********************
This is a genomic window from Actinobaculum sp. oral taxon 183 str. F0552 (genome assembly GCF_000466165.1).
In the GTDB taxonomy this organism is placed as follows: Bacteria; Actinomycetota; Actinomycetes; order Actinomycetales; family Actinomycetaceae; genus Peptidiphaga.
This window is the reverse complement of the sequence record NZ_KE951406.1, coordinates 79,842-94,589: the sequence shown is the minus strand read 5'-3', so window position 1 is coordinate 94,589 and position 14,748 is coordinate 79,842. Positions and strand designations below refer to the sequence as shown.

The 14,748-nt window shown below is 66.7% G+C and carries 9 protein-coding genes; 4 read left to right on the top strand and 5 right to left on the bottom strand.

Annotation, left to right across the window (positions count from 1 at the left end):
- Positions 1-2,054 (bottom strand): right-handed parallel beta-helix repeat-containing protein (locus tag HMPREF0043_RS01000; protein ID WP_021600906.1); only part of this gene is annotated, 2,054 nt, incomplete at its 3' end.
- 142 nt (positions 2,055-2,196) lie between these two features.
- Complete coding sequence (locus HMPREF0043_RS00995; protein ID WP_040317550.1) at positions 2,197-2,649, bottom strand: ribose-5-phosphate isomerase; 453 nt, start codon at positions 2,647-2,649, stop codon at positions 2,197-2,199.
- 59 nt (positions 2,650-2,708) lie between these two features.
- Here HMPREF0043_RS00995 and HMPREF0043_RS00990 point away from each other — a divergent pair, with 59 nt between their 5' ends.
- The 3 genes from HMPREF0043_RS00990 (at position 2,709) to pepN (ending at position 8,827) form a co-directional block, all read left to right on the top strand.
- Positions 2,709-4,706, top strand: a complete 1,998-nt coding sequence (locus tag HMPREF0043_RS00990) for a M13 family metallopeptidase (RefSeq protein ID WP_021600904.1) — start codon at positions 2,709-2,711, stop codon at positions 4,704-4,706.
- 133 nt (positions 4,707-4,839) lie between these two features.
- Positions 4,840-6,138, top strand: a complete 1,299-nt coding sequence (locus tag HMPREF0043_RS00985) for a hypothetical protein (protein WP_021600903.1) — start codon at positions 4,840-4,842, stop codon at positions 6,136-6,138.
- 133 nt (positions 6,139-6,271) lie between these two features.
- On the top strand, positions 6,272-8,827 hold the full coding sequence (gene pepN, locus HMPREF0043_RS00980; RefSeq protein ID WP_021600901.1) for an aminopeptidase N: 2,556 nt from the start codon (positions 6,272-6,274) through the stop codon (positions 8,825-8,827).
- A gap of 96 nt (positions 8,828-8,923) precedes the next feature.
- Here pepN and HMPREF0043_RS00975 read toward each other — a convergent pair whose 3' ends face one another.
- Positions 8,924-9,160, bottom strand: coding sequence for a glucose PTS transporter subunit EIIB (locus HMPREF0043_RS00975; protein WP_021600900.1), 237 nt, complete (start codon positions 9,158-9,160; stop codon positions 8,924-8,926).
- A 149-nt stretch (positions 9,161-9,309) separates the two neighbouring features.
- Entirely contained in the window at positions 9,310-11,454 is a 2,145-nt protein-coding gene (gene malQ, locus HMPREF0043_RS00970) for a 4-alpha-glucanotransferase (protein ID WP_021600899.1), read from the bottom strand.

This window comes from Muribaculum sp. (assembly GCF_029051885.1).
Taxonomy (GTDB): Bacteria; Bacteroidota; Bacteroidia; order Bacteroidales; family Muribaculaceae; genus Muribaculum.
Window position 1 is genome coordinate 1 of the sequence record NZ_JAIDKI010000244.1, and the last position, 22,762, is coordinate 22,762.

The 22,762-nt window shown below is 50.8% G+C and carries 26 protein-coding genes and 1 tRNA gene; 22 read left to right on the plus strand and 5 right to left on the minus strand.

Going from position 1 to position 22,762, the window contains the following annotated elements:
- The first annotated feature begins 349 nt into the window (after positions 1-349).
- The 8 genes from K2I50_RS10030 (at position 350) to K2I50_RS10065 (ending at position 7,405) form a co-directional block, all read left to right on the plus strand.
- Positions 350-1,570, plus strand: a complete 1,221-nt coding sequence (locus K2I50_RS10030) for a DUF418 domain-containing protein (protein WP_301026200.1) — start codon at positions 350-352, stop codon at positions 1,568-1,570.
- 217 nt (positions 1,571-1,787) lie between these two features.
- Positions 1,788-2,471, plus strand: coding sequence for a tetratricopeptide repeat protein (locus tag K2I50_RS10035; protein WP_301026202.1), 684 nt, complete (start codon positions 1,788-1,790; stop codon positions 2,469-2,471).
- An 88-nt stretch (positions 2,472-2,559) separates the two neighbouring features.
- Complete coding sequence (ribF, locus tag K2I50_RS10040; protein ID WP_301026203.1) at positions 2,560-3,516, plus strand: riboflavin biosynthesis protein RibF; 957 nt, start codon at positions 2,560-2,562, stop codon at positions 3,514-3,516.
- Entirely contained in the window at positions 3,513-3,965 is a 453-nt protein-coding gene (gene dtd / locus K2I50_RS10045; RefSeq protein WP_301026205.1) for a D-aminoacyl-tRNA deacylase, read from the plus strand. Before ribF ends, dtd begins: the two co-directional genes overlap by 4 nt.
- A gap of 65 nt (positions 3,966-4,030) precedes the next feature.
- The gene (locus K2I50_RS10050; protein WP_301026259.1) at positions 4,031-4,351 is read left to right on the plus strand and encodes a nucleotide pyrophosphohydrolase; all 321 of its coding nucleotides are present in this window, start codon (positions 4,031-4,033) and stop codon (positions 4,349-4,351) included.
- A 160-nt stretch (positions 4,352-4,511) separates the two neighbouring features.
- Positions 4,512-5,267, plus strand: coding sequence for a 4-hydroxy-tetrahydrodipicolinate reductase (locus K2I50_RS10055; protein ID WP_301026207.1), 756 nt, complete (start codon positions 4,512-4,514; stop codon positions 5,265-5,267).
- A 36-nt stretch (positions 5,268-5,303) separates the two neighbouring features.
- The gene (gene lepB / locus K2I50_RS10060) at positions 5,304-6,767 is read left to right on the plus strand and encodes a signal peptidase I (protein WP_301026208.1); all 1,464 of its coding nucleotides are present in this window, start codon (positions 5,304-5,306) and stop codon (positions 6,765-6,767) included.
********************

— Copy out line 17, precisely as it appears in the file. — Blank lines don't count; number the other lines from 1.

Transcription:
- A gap of 96 nt (positions 8,828-8,923) precedes the next feature.